More Spanish-speaking residents face eviction, live in overcrowded housing compared to English-speaking peers, according to initial results of Summit County study
A preliminary survey of nearly 2,000 shows disparities in housing realities for English- and Spanish-speaking residents, with more results to come
Spanish-speaking residents face stark differences from their English-speaking peers when it comes to housing in Summit County. A majority of Spanish-speaking residents said they were renters rather than homeowners. More of them were evicted in the last five years. Many said they live in overcrowded housing.
That’s all according to the preliminary results of a recently-launched housing study that aims to understand the county’s housing needs and how county officials can plan for the future.
Heidi Aggeler, a managing director for Root Policy Research, which is conducting the study, presented the initial findings during a March 21 Summit Board of County Commissioners meeting. The results were based on nearly 2,000 responses to an online survey available in English and Spanish that is set to run until March 31.
“At the end of the day, what should you expect to see out of this study?” Aggeler said.
The answer, Aggeler said, includes exploring demographic differences of residents and those commuting to, but not living in, the county; creating a picture of residents and workers who are housing insecure and understanding who is living in “substandard conditions,” such as overcrowded housing.
The latter issues were the focus of the initial results presented to commissioners, which showed a disparity in the housing situations of English- and Spanish-speaking respondents. As of March 20, the survey received over 1,700 responses in English and over 220 in Spanish.
Of the English-speaking respondents, 54% reported owning their home, 30% rented with a lease agreement, 6.5% rented without a lease agreement and less than 1% were living in a motel or hotel. In comparison, 6% of Spanish-speaking respondents said they owned their home, 58% rented with a lease agreement, 19% rented without a lease agreement and 3% were living in a motel or hotel.
When asked if they were forced to move in the past five years, 20% of English-speaking respondents said yes while 47% of Spanish-speaking respondents said yes. More Spanish surveys reported moving due to an eviction, 26%, compared to a smaller minority of English responses, 5%.
Finally, when asked if respondents live with anyone who regularly sleeps on a couch, sofa bed or on the floor “because there is no room in a bedroom,” 9% of English-speaking respondents said yes while 44% of Spanish-speaking respondents said yes.
While it is considered a core data source, the survey is only one of several strategies Root Policy is using to understand community needs. The study is also expected to include focus groups and interviews with employers.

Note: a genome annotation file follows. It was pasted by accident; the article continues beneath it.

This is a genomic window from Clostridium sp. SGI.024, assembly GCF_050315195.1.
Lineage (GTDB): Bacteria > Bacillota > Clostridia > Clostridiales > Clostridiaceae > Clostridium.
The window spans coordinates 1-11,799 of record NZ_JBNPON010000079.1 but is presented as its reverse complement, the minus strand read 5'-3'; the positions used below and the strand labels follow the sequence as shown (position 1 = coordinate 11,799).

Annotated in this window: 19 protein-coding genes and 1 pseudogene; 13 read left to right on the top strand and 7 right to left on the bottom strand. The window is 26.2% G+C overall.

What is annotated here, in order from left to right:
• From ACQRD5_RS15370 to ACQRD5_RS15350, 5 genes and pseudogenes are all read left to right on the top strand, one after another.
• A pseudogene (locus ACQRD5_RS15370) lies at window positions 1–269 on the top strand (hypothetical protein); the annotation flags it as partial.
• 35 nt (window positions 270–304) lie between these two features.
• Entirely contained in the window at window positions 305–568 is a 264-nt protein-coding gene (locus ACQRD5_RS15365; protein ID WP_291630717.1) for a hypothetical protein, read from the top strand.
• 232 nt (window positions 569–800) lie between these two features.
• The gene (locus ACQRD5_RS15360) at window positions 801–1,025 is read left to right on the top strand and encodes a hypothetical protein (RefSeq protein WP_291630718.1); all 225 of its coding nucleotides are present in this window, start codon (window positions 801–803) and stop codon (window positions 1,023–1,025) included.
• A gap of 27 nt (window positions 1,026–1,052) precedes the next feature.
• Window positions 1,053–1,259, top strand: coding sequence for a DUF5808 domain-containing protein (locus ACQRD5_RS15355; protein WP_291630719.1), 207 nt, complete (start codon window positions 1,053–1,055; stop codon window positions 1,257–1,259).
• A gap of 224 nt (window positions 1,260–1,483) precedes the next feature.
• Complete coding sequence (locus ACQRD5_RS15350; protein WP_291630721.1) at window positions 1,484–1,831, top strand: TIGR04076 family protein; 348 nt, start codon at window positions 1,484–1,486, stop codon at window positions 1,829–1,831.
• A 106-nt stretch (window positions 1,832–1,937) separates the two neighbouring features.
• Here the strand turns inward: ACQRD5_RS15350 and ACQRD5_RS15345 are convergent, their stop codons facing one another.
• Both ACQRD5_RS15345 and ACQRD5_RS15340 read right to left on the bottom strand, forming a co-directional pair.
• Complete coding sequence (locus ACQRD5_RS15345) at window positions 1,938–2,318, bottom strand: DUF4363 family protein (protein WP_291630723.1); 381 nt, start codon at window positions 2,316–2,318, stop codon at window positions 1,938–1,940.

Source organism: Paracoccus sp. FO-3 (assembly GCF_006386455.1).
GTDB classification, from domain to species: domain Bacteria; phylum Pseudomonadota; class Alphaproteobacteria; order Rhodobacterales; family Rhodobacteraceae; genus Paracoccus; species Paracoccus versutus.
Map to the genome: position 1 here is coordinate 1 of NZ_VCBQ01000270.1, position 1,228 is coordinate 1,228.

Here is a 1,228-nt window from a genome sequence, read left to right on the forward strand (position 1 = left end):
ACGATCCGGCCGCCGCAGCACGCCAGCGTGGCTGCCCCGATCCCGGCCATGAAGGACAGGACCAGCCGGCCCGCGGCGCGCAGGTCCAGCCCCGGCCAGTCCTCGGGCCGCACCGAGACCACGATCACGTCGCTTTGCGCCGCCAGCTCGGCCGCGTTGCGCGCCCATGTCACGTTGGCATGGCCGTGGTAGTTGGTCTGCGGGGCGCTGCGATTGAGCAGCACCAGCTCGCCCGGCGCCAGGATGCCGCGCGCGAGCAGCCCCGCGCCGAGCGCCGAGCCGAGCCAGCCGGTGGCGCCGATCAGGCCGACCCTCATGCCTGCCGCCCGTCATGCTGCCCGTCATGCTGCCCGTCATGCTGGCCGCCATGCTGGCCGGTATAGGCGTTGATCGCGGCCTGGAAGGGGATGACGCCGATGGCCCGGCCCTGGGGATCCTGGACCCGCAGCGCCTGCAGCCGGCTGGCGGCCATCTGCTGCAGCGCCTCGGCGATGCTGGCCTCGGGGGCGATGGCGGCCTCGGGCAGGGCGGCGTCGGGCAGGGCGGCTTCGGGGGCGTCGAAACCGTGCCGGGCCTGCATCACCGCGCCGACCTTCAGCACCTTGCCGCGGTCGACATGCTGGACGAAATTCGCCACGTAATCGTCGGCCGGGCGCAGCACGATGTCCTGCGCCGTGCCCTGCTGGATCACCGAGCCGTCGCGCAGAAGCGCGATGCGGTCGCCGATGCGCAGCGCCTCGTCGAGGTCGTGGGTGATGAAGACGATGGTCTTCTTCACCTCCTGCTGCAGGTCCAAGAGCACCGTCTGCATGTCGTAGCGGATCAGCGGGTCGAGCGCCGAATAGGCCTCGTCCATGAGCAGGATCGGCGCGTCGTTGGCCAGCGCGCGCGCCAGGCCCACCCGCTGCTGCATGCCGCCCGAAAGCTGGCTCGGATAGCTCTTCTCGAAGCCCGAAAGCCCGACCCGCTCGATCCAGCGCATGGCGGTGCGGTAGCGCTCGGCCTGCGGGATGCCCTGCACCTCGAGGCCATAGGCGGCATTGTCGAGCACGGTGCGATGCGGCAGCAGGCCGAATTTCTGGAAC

The survey aims to understand the housing realities among different demographics such as race, income and employment and estimate the deficit of housing units in the county. It will also seek to provide a roadmap for the next two, five and 10 years for how the county can shore up its affordable and long-term housing supply.
“I think it’s really important, particularly in Colorado, to look at longterm population trends,” Aggeler said.
“Our big bump in population in the state of Colorado was in the ’90s,” Aggeler continued, adding the state overall has seen “a leveling off or a slight decline in your younger workforce — and certainly your youth.”
As the study continues, Commissioner Elisabeth Lawrence said she would would like to see focus on property owners to further understand the impacts of short-term rentals on the housing market. Preliminary survey results show that about a third of all respondents, both English- and Spanish-speaking, lost housing at one point because it was converted to a short-term rental.
“I think the elephant in the room, somewhat, is we don’t really have a good handle on how many units we lost that converted into (short-term rentals) during the pandemic,” Lawrence said.
Another key demographic to look at is “out commuters,” people who live in the county but work outside it, such as remotely, said Commissioner Josh Blanchard.
“How do we maintain the units that we have — hold onto what we have?” Blanchard said. “(Out commuters) they’re still a part of the community, but they’re working outside of the community. I think that’s a layer that we’ve been trying to wrap our head around and better understand.”
County officials have said they expect the study to be finalized in the coming months, with a draft of its findings available in early summer.
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